The New Palgrave Dictionary of Economics

2018 Edition
| Editors: Macmillan Publishers Ltd

Leontief Paradox

  • Edward E. Leamer
Reference work entry


Using 1947 US input–output tables and data on exports and imports, Leontief (1953) found, to the surprise of the profession, that the capital per worker of US exports was less than the capital per worker of US import substitutes. The response to this empirical ‘paradox’ was the formulation of theory that might explain why a capital abundant country had labour-intensive exports. These were the first (confused) steps in an ongoing process of making the theory and data conform sufficiently to enable us comfortably to claim to understand the basis for international trade.


Factor content of trade Factor mobility Heckscher–Ohlin–Samuelson trade model Leontief paradox 

JEL Classifications


The Heckscher–Ohlin–Samuelson (HOS) model of international trade with two factors of production and two commodities implies that a country will export the commodity that is produced intensively with the relatively abundant factor. Leontief (1953) discovered, to the surprise of the profession, that 1947 US exports were more labour-intensive than US imports in the sense that the capital per man required to produce a $1 million of exports was less than the capital per man required to produce a $1 million in import substitutes. This seemed to conflict sharply with the presupposition that the USA was abundant in capital compared with labour. Leontief’s finding was so startling that it has been called a ‘paradox’, even though the result amounted to at most a single contradiction of the theory and even though no alternative model could be said to conform better with the facts.

Leontief’s finding preceded and apparently stimulated a search of great breadth and intensity for a new theory of trade that could account for his result. It is in fact difficult to find another empirical result that has had as great an impact on the intellectual development of the discipline. Among the explanations of the finding are: (a) high productivity of US workers; (b) capital-biased consumption; (c) factor-intensity reversals; (d) tariffs; (e) abundance of natural resources; ( f) abundance of human capital; (g) technological differences. These developments are surveyed in Chacholiades (1978, pp. 298–306).

It is surprising in retrospect that no one thought to examine the theoretical foundation for Leontief’s inference that the factor content of US trade revealed the United States to be scarce in capital compared with labour, though a clear theory of the factor content of trade was not laid out until Vanek (1968). Vanek’s model of the factor content of trade was first used in an overlooked article by Williams (1970) to criticize Leontief’s inference. The very simple theoretical foundation for the Leontief calculation was clearly laid out in Leamer (1980), which shows that Leontief’s data in fact reveal the United States to have been abundant in capital compared with labour.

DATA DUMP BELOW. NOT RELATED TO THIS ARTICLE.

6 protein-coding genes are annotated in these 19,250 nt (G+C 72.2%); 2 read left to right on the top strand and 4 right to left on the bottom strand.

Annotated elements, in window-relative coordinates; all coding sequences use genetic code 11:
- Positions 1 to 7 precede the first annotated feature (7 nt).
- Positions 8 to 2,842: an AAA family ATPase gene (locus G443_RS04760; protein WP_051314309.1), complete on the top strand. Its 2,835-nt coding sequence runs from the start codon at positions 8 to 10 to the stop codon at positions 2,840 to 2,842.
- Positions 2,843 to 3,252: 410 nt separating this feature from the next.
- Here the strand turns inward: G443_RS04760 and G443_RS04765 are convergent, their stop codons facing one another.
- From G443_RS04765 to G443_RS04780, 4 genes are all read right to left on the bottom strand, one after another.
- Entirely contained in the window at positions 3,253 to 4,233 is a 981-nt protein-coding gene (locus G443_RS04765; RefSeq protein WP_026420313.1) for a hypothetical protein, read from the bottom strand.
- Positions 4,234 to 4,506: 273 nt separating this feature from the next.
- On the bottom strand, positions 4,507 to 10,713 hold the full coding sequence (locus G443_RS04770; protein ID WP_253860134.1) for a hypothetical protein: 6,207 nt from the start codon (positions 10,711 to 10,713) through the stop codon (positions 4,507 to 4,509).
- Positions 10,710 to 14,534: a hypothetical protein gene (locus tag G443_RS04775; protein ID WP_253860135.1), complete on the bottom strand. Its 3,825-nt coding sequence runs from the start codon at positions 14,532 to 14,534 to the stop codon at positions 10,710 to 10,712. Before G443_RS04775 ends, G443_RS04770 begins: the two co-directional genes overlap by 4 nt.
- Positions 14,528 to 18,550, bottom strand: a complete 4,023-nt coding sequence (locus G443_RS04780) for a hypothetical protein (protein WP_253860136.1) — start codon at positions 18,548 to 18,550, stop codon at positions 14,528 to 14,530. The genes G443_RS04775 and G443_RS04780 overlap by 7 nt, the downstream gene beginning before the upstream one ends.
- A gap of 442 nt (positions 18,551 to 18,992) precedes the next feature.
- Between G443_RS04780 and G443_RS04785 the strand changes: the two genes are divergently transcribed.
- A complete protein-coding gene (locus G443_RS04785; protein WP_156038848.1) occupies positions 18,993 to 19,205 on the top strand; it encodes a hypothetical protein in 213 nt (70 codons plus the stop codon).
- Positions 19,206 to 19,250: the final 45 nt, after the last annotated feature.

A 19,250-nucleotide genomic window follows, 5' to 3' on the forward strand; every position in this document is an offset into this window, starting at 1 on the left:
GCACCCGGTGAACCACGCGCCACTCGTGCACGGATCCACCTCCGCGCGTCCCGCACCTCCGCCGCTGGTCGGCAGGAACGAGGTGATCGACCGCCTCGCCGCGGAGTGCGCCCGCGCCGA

Theoretical relationships that can serve as a foundation for studying the relative factor abundance revealed by international trade are the Heckscher–Ohlin–Vanek equations. These equations are derived from the simple identity that net exports of the services of a factor f are the difference between home supply and home demand: Tf= Xf− Mf= Sf− Df, where Tf is the amount of factor f embodied in net exports, Xf is the amount of factor f required to produce the exported commodities, Mf is the amount required to produce the imported commodities, Sf is the domestic supply and Df is the domestic demand. This identity is given empirical content by assuming identical homothetic tastes which implies that domestic demand for factor f is proportional to world supply, Df= sWf, where Wf is the world supply and s is the country’s share of world consumption. With the use of this assumption, the net export equation can be written as
$$ {T}_f/{S}_f=1{-} s\left({W}_f/{S}_f\right). $$
In words, net exports as a share of domestic supply is positively related to factor abundance defined as the share of the world’s total supply Sf/Wf. Accordingly, the relative scarcity of the factors is revealed by the ordering of the net export ratios Tf/Sf. Leamer (1980) shows that, although the net export of both capital and labour services were positive in 1947, the share of domestic supply of capital that was exported exceeded the share of labour exported, and consequently the United States was revealed by trade to be relatively abundant in capital compared with labour. In addition, Leamer (1980) shows that Leontief’s finding that the exports were more capital intensive than imports is compatible with either ordering of factor abundance.